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  • : frank beswick
  • : The blog of Frank Beswick. It deals with my interests in religious, philosophical spiritual matters and horticulture/self-reliance
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April 19 2012 5 19 /04 /April /2012 14:03

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Herbs are plants used for flavouring or medicine and are usually grouped into a number of families, each known by a technical name of Latin origin. Technical names can be confusing, as some have changed in recent years because the scientists who specialise in plant classifiication [taxonomists] have reformed the terminology used.

 

1: Umbelliferae:  This is a large family of herbs that include some very popular ones. Parsley [Petroselinum] is  an important member that has exists in several different species. There are also fennel, coriander, chervil, sweet cicely and chervil. Fennel was one of the nine sacred herbs of the Anglo-Saxons. Fennel leaves, roots and seeds are all edible. An infusion of fennel is commercially available and is used to relieve wind in babies. Coriander has edible leaves and seeds, but they have different flavours.

 

There are some poisonous umbellifers, so you should be careful about wild picking. While cow parsely, which grows wild in hedgerows, is edible, a related species growing with it is not. Aethusa cynapium is a poisonous umbelifer with an acid taste that burns the mouth. Worse, there are some very dangerous umbellifers. Hemlock and Hemlock water Dropwort, for example,  are deadly poisonous. These poisonous umbellifers have purple blotches on the stem. In general I would not pick any wild parsley/umbellifer that grows in wet, boggy  places such as marshes and ditches. I never pick any wild umbellifer, as I prefer to grow my own.

 

An  exception is Alexander, a herb introduced by the Romans which has tended to frow within range of the sea, often along road sides, although it has been moving inland recently. The move inland may be due to the fact that it tolerates salt, and roads have been salted in winter recently, leading to conditions favourable to alexander.  This is an umbellifer that grows early in the year and the leaves can be picked wild. It has a pink tinge to its leaf base.

 

2: Labiatae:  This family includes the many varieties of mint. It also includes sage, marjoram, oregano, thyme, savoury and rosemary. Most mints are grown in gardens. The problem is that mint is very vigorous and can be invasive unless kept under check. Some growers prefer to keep mint in containers.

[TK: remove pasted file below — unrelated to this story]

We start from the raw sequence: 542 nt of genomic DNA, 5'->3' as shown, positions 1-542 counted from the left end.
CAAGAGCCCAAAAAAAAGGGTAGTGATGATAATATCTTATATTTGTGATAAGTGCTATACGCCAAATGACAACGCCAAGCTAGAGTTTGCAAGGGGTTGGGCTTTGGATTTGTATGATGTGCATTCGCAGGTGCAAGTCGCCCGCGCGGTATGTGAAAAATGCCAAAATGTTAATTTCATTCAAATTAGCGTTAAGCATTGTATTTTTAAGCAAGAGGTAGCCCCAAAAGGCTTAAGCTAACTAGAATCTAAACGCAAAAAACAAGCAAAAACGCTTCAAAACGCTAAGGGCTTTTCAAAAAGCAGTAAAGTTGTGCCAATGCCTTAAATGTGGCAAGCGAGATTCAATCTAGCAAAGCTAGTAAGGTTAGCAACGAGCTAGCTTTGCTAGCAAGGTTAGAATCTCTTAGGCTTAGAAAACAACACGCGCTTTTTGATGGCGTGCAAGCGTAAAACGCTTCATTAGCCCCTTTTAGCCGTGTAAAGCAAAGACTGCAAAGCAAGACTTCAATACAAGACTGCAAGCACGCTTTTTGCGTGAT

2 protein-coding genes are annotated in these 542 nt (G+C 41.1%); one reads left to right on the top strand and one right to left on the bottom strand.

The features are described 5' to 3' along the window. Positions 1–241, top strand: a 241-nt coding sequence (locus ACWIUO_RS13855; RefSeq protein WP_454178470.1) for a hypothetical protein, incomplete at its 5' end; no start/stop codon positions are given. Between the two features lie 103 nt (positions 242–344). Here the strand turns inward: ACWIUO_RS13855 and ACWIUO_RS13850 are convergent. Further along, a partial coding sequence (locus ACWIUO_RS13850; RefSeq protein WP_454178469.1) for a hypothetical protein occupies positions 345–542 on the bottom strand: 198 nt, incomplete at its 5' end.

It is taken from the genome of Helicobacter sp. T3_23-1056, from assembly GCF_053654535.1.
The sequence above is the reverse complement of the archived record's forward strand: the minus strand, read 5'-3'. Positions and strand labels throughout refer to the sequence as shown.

One member of the mint family deserves care. Pennyroyal, a relatively rare variety not commonly grown nowadays should not be given to pregnant women, as it can induce miscarriage.

 

3: Lilliacae. This family used to be known as the Alliums. They belong to the broader family that includes lilies, but beware, lilies are poisonous, so not all of this family is edible. The several kinds of onion, leeks, chives, shallots and garlic are all members of this family.

 

Garlic stands out as a natural healing substance. During the first world war garlic growers were producing it in vast quantities to supply the hospitals, as it contains a powerful antibiotic, allicin. It also contains antifungal and antiviral substances. It was probably an awareness of its healing powers that made people use it as a charm against vampires.

 

4: Brassicaea. This family used to be known as the Cruciferae. It includes cabbage, kale, sprouts, cauliflowers, broccoli, turnip and kohl rabi etc. most of the family is used as bulk foods rather than as herbs, but there are two important herbs within the family. Mustard is one, and there are several varieties of it. Horse radish is another. In general this family prefers a slightly more limy soil than is needed for other herbs, so pH of 7-7.5 is useful, whereas other families may need a pH of 6.5.

 

5: Zingiberaceae: This is the ginger family and is known more as a spice than a herb, though the distinction is artificial. The family includes ginger, cardamom and turmeric. Ginger is known for its ability to soothe the digestion and has the advantage that it has no known side effects. In general the family has a range of herbal uses besides being tasty.

 

Herbs in general prefer a light, well drained soil. They are easy to grow in gardens and can be cultivated in pots on window ledges. Cultivation is far preferable to foraging where these herbs are concerned, as they are not common in the wild. Occasionally they can be found in abandoned, negelected gardens. For example, alexander is often seen near old monastic sites. If you wish to forage for anything, be careful and purchase a good guidebook.

 

 

 

 

 

 

 

 

 

 

 

 

 

 

 

 

 

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Hand Surgeon Katy 05/19/2013 11:18

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frankbeswick 05/19/2013 12:24



Thanks. It's a great boost to get positive comments.



Hand Surgeon Katy 05/19/2013 11:17

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frankbeswick 05/19/2013 12:24



 I cannot help in this matter, as I have always written on sites like overblog, wizzley or decodedpast, so I don't know a provider. Sorry.



chandleur 06/03/2012 05:04

great help!

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